August 16, 2005

ex liber rex quondam et rex futuris

This time around, I read The Once and Future King with a more critical eye. I still like The Sword in the Stone better than the rest of it, and prefer the standalone version of TSitS to the rest of it, but saying that the later books are not as good as the first still leaves them a lot of room to excel.

White switches gears after TSitS; that book is clearly aimed at children or possibly young adults, while the rest strikes me as more of an adult book. Those are difficult distinctions to make, especially for someone who can read Austen and Milne, Trollope and Travers with equal enjoyment. Maybe one over-simplified way to distinguish is that children-readers are still learning What is in the world, and What is the world, and should be educated by their books; young adults have learned the What and are wondering Why the world is and what it is For, and can be led by their books to ask the questions in ways that will permit them to find their own approixmations to answers; adults (some adults) know What is What but have forgotten that they ever wondered and may be led by their books to reexamine their questions and regain their wonder. By that standard, the later books are aimed at adults, while the first is for children verging on young adulthood.

(The later books' independent titles are The Queen of Air and Darkness, The Ill-Made Knight, and A Candle in the Wind, but I don't think anyone has read them separately since the omnibnus was published in 1958.)

I surmise that the change in tone is because White had a freer hand with TSitS, whereas in the later books he is retelling and expanding on stories told by Malory (who makes a cameo appearance in the last chapter). The extraordinary thing is that throughout all four books, both the TSitS and the other three adult books, he uses a style more common in children's books. (In fact, it's a little similar to the style Lemony Snicket uses, except that White explains not only words but characters.) While he is showing his reader the characters and their world, he pauses to tell in authorial voice exactly what he's showing: that Lancelot acts as he does because he has a purely Medieval religious view of chastity and purity, for example, or that Guinevere's contradictory actions are because she was "a real person", who can't be confined by simple labels: "Sometimes she acted one way, sometimes she acted another. She always acted like herself." And always there is Arthur in the background, lit by his dream and desperately trying to kindle a flame that will burn through England before his candle gutters.

He uses the technique not only to explain how his characters are as different from modern ones as a castle from an office building, or to peel back years to let a middle-aged reader (one who has developed the "seventh sense" of balance) recall the unsteadiness and fire of youth, but to insert comment about his own times (Merlyn's view of Hitler is especially good).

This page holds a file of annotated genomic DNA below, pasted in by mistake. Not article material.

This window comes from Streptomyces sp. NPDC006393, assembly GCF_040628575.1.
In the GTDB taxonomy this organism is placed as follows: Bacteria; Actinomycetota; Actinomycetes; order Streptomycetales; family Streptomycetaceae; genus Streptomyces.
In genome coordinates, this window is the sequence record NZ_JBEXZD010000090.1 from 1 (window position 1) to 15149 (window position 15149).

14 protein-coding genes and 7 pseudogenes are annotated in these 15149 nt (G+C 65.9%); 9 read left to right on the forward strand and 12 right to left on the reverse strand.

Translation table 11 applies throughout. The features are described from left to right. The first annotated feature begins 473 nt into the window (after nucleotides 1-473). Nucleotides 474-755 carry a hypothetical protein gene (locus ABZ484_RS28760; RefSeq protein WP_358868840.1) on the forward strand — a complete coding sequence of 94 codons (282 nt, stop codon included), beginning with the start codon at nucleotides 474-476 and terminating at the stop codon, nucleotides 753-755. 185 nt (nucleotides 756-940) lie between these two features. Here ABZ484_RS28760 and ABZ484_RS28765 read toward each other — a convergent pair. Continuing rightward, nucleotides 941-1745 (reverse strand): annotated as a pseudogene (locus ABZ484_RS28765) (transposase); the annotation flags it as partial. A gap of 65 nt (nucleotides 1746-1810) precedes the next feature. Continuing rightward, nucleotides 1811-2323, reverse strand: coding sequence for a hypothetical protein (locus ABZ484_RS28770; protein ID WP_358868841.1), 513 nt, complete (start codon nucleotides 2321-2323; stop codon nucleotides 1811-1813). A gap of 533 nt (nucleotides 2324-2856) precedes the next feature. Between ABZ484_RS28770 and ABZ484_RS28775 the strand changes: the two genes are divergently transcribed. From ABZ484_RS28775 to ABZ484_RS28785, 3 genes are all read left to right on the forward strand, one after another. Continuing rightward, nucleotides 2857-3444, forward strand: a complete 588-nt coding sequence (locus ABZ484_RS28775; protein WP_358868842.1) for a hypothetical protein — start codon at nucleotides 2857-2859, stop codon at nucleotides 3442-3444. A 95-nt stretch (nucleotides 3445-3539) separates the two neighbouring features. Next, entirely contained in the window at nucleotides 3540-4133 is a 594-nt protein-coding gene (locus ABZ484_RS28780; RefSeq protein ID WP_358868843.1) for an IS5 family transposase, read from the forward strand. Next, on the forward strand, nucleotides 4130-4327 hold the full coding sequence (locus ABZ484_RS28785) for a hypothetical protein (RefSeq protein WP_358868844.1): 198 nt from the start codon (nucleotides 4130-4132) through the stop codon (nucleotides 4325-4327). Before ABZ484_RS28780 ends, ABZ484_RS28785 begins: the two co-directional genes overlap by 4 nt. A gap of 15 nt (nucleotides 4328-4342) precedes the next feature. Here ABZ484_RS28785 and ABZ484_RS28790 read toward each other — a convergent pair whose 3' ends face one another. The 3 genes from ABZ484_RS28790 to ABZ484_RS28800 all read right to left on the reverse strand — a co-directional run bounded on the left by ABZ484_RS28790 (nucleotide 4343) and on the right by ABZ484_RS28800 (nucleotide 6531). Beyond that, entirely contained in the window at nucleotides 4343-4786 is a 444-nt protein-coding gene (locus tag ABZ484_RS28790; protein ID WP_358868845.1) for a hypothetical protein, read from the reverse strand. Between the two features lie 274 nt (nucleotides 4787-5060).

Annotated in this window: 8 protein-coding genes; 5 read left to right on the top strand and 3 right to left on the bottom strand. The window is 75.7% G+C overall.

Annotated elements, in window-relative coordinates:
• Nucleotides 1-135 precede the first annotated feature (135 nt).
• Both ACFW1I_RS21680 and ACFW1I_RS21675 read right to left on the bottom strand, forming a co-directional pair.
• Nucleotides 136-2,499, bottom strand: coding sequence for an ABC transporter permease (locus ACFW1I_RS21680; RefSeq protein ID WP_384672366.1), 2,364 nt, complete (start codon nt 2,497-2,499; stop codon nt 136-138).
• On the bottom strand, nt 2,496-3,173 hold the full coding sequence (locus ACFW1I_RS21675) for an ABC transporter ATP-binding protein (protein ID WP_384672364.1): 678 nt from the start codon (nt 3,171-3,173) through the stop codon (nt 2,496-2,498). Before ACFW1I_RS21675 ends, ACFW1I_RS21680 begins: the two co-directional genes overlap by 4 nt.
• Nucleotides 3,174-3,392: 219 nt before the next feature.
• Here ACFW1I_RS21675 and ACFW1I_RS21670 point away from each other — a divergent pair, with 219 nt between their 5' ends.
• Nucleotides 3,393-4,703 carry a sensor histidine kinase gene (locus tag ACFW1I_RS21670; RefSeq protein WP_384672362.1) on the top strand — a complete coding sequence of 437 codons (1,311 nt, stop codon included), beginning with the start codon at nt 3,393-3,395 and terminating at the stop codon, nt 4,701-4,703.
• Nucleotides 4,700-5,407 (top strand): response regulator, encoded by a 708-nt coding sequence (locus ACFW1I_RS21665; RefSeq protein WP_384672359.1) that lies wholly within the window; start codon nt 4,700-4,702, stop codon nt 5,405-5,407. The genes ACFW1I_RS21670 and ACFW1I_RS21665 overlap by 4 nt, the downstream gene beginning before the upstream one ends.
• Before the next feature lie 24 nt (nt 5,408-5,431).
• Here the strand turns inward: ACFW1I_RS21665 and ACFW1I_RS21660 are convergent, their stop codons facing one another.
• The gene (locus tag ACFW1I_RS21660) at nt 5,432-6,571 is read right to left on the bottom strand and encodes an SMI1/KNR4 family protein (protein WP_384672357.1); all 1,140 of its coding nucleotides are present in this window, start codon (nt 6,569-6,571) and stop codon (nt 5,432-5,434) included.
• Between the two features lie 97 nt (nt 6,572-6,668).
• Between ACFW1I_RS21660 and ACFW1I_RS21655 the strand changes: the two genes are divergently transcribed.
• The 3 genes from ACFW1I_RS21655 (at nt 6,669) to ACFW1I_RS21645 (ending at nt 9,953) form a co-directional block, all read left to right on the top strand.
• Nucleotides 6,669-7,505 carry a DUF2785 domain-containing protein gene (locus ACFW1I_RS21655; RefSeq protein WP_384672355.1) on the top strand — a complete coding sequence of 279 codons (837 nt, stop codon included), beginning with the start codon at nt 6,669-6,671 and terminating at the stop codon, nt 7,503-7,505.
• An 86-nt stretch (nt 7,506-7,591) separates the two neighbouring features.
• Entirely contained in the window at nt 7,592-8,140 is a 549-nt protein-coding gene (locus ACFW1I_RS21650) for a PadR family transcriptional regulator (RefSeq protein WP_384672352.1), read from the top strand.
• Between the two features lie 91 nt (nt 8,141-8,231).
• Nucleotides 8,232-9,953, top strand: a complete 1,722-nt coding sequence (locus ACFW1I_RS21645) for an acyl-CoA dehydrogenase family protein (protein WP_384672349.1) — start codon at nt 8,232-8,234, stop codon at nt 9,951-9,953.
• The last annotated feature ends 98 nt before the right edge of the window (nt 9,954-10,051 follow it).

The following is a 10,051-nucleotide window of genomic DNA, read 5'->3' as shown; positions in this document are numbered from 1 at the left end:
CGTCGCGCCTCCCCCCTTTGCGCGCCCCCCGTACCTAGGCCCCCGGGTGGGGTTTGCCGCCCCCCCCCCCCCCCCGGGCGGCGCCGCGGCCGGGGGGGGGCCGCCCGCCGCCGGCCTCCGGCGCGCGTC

It ought to be very annoying. This is exactly the sort of telling, not showing, that authors are warned against. It ought to be grating enough to make the reader want to throw the book across the room. In lesser books, it is. Maybe it is in this book, for some people. For me, though, it's only charming. It deepens the characters and does wake my wonder. Maybe the cozy charm is because for me that wonder was so closely tied to the English books I lived in as a child, or maybe it's related to what Matociquala said about J.K. Rowling, and it doesn't matter what White does wrong, because of all he does right. (Oh, dear. I typed that first as "... all he does write." Ouch.)

I don't know, but now I want to go reread The Sword in the Stone, the better version where Margan Le Fay's castle is made of candy instead of lard, and The Book of Merlyn, which is really a book of old age, as well as of (appropriately, considering what book I picked up after TOaFK) freedom and necessity. And then I want to walk through a castle and work out, as White says any sensible person would, which were the granaries and which the armory, where the barbicans were and where the lord and his family lived.

Posted by dichroic at August 16, 2005 01:44 PM

I read TOaFK in high school, long before I had any patience with fantasy and legend. I don't remember disliking it, but obviously I wasn't fetched with it either. If I had been it would be on my cycle of re-reads. There's a copy around (somewhere! eep!) and I'm curious to see if after 25 years of mental growth and a moderate delve into Arthur and Authorian type fantasy whether the book will fetch me this time. Will read and report back. Thanks for the spark. ~LA

Posted by: LA at August 16, 2005 05:37 PM
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